Some Things to Keep in Mind with Offers
As we discussed, there must be an offer and acceptance for a contract to be valid. One thing to keep in mind is that acceptance isn’t always given right after the offer. So unless it’s a written contract that both parties have signed, then the question of acceptance may not be so cut and dry. For a contract to be considered valid, it must be clear it was accepted.
Another thing to consider is how long an offer is actually on the table once it has been made. The offeror is not obligated to extend the same offer forever. Typically, it’s a good idea to include an expiration date on an offer, but if none is included, a reasonable amount of time is typically how long an offer is open. This may be 30-90 days depending on the industry. Remember, this is open to a court’s interpretation if there is a dispute, so it’s best to stipulate how long the offer is good for to ensure you don’t have any problems. What’s more, you are free to revoke an offer if an offeree hasn’t responded and you wish to move on. However, if they accept it before you revoke your offer, you are legally bound to the original terms. Additionally, once you’ve agreed to allow an offer to remain open for a specified period of time, you cannot revoke it until that period has passed.
Acceptance, Counteroffers and Rejections
While a rejection is pretty straight forward, counteroffers are actually a special kind of rejection. Now, the offeror has to consider and either accept or reject the counteroffer.
On the other hand, if the offeree accepts the offer, things are much more straightforward. However, depending on the type of contract, accepting an offer looks a little different. For example, a contract for a sale of goods requires acceptance of all terms. This is known as the “mirror image rule.” On the other hand, contracts for services, minor differences between the parties’ beliefs about the terms may be deemed reasonable in a court of law.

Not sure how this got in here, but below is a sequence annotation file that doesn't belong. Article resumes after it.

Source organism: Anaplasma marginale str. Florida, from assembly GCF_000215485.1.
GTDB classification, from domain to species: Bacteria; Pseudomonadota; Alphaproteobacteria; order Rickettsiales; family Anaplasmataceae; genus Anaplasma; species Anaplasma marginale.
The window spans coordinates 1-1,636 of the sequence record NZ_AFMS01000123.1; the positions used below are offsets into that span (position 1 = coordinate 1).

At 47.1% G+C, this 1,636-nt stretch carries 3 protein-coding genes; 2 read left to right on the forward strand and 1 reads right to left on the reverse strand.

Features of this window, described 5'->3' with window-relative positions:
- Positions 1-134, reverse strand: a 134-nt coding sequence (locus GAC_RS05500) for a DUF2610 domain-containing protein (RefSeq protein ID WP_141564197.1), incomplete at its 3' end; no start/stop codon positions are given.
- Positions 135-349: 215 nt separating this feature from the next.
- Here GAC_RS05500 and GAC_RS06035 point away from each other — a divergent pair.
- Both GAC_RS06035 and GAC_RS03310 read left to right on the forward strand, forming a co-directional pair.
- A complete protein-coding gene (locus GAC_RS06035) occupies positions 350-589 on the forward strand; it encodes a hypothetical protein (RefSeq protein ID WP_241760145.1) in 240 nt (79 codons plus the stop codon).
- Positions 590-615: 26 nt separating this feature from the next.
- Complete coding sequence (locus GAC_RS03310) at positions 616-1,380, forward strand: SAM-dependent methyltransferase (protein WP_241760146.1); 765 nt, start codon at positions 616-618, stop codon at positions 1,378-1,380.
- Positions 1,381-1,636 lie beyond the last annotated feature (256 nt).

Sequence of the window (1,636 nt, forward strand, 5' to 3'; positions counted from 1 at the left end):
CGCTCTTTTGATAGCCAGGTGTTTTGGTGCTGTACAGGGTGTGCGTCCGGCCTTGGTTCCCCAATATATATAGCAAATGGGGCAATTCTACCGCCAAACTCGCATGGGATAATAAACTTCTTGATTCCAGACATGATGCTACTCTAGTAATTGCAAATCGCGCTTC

In general, the offeree can accept an offer in any of the following ways:
1. Fully performing actions or services based on the terms expressed in the contract
2. Writing or stating their acceptance.
3. Making a promise to perform the services in the terms of the contract
4. Performing improperly in accordance with the offer (say you delivered the wrong product, even
though it’s not the product in the contract, the fact you delivered denotes acceptance)
As you may have already realized, it’s a good idea to specify the terms of acceptance within the contract to ensure that there is no ambiguity around this.
An Exchange of Value
The last part required for an enforceable contract is the exchange of something of value. Basically, one party agrees to do something and the other agrees to do something in return of equal value. This could be the sale of goods, or the rendering of services, leasing of property or equipment, etc.
No, this exchange does not have to include money. Often contracts are put together where one party agrees to do something for the other party in exchange for free products (i.e. an endorsement deal).
Still, have questions?
As you can see, the basic elements are at once both basic and complex. Plus, they are slightly different depending on the type of business contract you are working with. Do you have questions?
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